we have never known, out of immeasurable time, form a
fathomless unconscious who archetypes are as mysterious
and incomprehensible to us as the symbols found eng ravened
on the cliff walls of ancient ruins.
What they tell is the story of their Creation and their Emergences
from previous worlds, their migrations over this continent,
and the meaning of their ceremonies. It is a world-view of
life, deeply religious in nature, whose esoteric meaning
they have kept inviolate for generations uncounted. Their
existence always has been patterned upon the universal plan
of world creation and maintenance, and their progress on
the evolutionary Road of Life depends upon the unbroken observance
of its laws. In turn, the purpose of their religious ceremonialism
is to help maintain the harmony of the universe. It is a
mytho-religious system of year-long ceremonies, rituals,
dances, songs, recitations, and prayers as complex, abstract
and esoteric as any in the world.
remind us we must attune ourselves to the need for
inner change if we are to avert a cataclysmic rupture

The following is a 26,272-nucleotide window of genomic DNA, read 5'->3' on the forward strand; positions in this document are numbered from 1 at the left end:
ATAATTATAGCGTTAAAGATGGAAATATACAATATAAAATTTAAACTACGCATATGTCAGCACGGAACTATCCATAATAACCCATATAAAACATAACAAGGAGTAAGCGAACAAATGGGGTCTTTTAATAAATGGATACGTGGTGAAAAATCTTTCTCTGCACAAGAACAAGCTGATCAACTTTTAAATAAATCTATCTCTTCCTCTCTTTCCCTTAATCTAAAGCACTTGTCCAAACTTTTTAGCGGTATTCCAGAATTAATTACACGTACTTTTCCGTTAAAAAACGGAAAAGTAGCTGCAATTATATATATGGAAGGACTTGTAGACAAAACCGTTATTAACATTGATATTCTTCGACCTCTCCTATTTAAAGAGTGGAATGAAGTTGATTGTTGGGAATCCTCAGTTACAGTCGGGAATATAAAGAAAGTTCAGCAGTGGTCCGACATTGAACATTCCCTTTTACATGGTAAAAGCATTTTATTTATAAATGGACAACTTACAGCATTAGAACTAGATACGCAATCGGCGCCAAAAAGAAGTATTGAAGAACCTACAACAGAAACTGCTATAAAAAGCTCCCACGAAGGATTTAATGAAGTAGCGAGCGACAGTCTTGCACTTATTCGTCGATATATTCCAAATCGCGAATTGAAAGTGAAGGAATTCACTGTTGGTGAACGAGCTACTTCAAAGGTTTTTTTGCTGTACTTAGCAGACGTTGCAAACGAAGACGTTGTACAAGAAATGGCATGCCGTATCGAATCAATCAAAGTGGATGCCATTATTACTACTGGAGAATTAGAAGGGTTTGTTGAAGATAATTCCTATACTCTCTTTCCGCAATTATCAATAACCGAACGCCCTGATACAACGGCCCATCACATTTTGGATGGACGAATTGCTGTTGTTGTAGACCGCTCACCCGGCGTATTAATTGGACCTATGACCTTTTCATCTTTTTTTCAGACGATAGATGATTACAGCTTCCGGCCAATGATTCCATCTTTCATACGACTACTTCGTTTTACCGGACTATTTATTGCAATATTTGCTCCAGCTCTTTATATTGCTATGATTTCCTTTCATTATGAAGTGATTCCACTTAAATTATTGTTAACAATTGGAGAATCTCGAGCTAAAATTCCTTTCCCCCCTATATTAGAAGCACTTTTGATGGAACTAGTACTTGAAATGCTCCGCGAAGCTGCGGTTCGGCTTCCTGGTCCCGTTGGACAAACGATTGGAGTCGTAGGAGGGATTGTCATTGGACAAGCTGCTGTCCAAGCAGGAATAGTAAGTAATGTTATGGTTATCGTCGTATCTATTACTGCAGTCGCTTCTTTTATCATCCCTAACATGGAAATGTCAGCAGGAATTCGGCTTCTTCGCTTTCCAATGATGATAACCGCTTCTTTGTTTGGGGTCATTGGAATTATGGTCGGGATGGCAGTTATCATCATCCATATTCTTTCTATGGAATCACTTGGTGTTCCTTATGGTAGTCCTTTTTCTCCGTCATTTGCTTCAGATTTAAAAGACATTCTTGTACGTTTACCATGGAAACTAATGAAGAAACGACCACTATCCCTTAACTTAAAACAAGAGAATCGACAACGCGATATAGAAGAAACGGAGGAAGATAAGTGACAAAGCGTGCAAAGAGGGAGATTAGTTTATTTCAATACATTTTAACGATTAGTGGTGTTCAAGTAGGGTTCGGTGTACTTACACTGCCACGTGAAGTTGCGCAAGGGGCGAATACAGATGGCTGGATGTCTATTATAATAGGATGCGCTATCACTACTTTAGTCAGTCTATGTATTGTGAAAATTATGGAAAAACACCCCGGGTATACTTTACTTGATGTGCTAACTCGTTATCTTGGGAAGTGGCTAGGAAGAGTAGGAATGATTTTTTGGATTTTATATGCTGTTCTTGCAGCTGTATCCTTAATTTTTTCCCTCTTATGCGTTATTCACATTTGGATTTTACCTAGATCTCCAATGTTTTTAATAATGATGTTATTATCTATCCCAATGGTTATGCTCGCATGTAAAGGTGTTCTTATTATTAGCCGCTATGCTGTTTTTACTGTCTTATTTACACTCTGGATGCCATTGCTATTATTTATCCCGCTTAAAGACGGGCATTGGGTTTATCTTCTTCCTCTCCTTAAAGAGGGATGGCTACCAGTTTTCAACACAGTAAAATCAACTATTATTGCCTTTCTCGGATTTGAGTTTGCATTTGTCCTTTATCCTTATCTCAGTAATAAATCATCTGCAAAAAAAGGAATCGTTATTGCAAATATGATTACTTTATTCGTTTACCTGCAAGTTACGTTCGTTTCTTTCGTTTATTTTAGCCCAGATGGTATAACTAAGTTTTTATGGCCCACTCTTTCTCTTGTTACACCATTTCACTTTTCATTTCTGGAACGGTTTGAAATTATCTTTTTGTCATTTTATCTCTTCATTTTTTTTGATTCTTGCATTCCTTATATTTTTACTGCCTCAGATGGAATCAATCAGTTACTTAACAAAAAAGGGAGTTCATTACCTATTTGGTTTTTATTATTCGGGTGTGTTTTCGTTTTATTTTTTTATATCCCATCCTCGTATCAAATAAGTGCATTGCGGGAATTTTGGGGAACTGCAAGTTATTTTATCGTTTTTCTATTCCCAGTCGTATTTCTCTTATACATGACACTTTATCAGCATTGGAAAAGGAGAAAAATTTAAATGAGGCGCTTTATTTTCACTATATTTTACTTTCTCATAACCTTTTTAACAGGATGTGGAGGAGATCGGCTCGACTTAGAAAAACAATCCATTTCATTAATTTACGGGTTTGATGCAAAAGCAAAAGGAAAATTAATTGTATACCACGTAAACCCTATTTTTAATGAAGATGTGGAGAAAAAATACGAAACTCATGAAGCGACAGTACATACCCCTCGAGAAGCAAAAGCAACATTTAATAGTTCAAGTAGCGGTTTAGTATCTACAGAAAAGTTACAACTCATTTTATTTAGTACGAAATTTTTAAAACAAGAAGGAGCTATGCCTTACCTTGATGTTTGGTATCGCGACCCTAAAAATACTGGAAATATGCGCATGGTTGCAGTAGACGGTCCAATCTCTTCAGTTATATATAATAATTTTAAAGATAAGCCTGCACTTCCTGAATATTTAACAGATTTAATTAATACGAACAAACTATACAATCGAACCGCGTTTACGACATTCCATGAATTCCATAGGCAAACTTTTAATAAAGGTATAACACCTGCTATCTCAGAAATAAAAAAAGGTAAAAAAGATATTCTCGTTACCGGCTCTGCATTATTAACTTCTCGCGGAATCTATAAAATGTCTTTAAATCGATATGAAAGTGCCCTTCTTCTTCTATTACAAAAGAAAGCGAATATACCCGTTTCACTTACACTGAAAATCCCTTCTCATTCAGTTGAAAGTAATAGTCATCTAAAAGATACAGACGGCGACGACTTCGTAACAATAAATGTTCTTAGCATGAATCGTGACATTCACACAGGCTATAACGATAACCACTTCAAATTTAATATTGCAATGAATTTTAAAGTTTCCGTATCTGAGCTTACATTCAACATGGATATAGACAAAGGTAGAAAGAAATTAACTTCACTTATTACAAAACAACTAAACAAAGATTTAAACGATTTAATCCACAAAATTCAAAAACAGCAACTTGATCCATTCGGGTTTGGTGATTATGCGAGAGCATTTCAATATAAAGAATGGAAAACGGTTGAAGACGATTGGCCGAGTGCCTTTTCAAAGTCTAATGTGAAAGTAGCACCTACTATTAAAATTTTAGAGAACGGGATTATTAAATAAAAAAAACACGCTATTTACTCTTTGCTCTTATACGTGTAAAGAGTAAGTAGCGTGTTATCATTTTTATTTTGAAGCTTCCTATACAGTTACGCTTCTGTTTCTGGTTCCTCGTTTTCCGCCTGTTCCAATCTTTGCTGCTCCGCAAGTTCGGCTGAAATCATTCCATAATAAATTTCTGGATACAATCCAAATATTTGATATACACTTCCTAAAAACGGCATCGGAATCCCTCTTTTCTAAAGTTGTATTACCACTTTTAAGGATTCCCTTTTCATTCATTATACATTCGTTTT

between our own minds and hearts."
Book of the Hopi
"Katsinam are Hopi spirit messengers who send prayers
for rain, bountiful harvests and a prosperous, healthy life for
humankind. They are our friends and visitors who bring gifts and
food, as well as messages to teach appropriate behavior and the
consequences of unacceptable behavior. Katsinam, of which there
are over two hundred and fifty different types, represent various
beings, from animals to clouds.
their stay at Hopi, the katsinam appear among Hopi people in physical
form, singing and dancing in ceremonies. On Third Mesa the katsinam
arrive in December while at the First and Second Mesa they arrive
in February at the Bean Dance Ceremony. Night dances are held
until the end of March, followed by day dances from May to July.
Virtually no weekend goes by during this period without a katsina
dance in at least one Hopi village. Most dances start shortly
after sunrise (mostly on Saturday and/or Sundays) and continue
intermittently throughout the day, with breaks for lunch and rest
periods. The ceremonies usually end at dusk. Several of the villages
often hold dances on the same day, giving visitors the opportunity
to witness parts of several dances by spending a few hours in